Objections to Weapons of Less Destruction: Abuses of Nonlethal Weapons Could Result in More Pain and Suffering, Critics Charge

By Lewer, Nick | The Futurist, October 1999 | Go to article overview

Objections to Weapons of Less Destruction: Abuses of Nonlethal Weapons Could Result in More Pain and Suffering, Critics Charge


Lewer, Nick, The Futurist


While some nonlethal weapons are truly benign in that they don't directly maim or kill people, many share the potential to provoke unintended consequences, including prolonged suffering, slow death, or long-term psychological damage. Though the future of nonlethal weapons is uncertain, it is clear that technology has already outpaced the ability of the military community to agree on the ethical consequences of using nonlethal weapons. The following are some key principles to consider.

* Holding military users accountable to civil law. As military forces become more involved in police actions, the public will want to hold them accountable to existing national and international legislation that governs the rights of civilians within the context of civil law. While nonlethal weapons give commanders more politically acceptable responses in violent situations, military leaders stress that their forces are still required to be prepared for conventional war fighting. This means that soldiers are trained and equipped to win battles quickly, with as few casualties as possible. A key question is whether assault combat troops are the right elements to be used in situations where nonlethality is a prime concern or whether nations should create special branches of the armed forces trained to intervene in civil conflicts and humanitarian crises.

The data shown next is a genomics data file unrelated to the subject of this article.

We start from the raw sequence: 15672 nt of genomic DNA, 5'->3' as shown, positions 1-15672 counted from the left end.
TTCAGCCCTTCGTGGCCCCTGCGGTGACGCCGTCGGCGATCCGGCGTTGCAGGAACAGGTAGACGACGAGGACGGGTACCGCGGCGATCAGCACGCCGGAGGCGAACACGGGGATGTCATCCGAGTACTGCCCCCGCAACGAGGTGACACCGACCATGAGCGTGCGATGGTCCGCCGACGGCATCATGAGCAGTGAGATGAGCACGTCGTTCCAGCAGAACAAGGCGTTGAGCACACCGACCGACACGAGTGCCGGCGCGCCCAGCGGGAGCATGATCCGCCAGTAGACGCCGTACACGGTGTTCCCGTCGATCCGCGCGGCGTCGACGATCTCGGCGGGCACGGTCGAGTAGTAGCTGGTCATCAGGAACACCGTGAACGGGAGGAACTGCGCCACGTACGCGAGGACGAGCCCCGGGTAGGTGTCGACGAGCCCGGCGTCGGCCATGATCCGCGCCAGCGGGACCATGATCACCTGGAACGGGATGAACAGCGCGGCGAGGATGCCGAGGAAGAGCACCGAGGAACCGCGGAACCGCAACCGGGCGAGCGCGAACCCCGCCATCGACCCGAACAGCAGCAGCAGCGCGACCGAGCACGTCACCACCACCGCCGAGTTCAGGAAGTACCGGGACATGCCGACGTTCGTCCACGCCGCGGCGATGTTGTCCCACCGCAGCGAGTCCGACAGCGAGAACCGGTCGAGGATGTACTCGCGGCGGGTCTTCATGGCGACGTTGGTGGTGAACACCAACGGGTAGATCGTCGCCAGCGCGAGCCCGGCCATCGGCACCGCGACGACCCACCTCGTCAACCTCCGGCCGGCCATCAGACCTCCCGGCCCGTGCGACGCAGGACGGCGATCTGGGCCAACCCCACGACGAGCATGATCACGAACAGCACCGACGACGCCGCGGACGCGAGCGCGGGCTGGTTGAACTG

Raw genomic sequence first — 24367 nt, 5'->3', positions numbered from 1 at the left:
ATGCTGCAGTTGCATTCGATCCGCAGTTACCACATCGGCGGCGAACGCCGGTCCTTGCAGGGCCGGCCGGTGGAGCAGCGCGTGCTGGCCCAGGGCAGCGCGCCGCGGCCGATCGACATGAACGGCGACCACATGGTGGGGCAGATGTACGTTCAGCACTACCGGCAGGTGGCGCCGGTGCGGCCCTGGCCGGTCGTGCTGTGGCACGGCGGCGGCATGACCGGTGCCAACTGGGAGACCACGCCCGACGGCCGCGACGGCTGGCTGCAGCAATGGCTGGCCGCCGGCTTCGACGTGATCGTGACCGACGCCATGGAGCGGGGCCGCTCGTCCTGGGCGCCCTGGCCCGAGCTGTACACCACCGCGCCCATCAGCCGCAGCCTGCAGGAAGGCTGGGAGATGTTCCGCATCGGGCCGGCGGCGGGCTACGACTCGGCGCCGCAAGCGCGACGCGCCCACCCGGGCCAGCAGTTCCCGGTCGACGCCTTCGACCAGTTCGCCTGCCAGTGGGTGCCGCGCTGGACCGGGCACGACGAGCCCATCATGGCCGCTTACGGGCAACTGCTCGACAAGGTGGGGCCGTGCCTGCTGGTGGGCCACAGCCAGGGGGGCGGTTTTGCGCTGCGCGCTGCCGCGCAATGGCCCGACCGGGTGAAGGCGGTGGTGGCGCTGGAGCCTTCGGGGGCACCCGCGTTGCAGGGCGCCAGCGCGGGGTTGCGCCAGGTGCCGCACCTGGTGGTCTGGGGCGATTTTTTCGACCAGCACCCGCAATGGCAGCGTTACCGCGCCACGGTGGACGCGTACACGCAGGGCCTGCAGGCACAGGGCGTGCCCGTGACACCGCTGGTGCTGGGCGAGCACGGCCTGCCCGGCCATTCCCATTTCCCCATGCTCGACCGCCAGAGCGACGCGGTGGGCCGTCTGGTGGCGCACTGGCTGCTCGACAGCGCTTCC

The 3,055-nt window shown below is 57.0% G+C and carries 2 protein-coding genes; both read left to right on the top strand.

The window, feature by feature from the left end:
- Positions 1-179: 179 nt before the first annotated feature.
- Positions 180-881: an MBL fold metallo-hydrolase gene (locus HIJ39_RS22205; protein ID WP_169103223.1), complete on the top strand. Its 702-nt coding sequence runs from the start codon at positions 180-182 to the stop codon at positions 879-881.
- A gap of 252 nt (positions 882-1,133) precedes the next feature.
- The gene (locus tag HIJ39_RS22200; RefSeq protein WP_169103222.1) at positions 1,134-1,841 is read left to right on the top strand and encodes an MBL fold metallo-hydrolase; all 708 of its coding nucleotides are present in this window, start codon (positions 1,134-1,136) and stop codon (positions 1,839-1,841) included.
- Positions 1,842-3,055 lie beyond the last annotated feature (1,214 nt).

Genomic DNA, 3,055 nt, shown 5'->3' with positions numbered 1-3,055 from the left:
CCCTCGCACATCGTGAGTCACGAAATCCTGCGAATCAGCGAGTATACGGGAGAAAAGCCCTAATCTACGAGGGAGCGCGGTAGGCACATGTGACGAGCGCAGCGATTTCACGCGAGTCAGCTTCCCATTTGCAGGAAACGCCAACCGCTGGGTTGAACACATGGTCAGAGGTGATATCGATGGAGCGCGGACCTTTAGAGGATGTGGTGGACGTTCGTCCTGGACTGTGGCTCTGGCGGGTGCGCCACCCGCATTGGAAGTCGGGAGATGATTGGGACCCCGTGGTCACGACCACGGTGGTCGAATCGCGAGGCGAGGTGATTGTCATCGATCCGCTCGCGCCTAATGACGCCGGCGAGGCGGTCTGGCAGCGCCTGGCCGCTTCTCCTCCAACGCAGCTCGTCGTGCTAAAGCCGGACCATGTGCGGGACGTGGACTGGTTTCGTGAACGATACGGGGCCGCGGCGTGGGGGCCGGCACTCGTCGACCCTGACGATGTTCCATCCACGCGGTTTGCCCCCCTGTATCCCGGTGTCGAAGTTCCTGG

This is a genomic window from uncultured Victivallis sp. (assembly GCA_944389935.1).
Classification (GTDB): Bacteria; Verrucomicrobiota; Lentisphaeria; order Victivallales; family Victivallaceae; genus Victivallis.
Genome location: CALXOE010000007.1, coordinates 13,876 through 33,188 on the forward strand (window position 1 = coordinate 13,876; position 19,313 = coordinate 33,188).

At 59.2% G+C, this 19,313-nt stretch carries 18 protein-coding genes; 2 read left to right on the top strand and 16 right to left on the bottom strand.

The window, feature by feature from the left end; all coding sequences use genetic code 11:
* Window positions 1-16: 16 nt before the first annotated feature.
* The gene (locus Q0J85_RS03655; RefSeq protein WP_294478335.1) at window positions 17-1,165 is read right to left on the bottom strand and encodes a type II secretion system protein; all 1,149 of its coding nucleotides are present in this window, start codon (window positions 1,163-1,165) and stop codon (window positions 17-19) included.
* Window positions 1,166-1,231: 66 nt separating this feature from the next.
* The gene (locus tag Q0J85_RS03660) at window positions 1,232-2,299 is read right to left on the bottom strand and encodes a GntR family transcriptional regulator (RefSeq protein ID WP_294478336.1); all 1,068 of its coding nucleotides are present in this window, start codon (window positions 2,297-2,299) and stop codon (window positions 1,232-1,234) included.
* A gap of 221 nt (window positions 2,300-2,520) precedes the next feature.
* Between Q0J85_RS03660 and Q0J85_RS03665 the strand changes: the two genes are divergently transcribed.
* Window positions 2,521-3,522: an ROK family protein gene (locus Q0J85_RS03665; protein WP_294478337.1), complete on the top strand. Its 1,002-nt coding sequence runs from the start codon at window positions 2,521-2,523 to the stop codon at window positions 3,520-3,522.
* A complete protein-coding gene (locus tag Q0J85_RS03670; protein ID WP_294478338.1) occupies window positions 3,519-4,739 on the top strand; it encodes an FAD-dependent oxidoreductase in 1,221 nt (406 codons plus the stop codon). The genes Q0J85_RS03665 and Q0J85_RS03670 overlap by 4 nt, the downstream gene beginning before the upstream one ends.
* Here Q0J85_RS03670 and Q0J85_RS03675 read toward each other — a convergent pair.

* Minimizing unnecessary suffering. Within the international framework of the law of armed conflict, the concept of proportionality asserts that all weapons can cause suffering but also requires that any suffering inflicted in times of war be balanced against military necessity. That is, combatants and noncombatants alike should not be subjected to unnecessary suffering or superfluous injury. This principle of minimizing unnecessary suffering provides a legal and ethical baseline against which the utility of weapons can be judged, and it has provided a stimulus for specific bans on particular weapons, such as dumdum bullets, which split apart on impact, causing huge wounds, and bullets coated with substances that impair the healing of wounds.

But under what circumstances should nonlethal blinding lasers be used, or acoustic devices that can deafen people? Do hallucinogens and other psychotropic substances and chemical incapacitants qualify as toxic chemicals or riot-control agents under the Chemical Weapons Convention?

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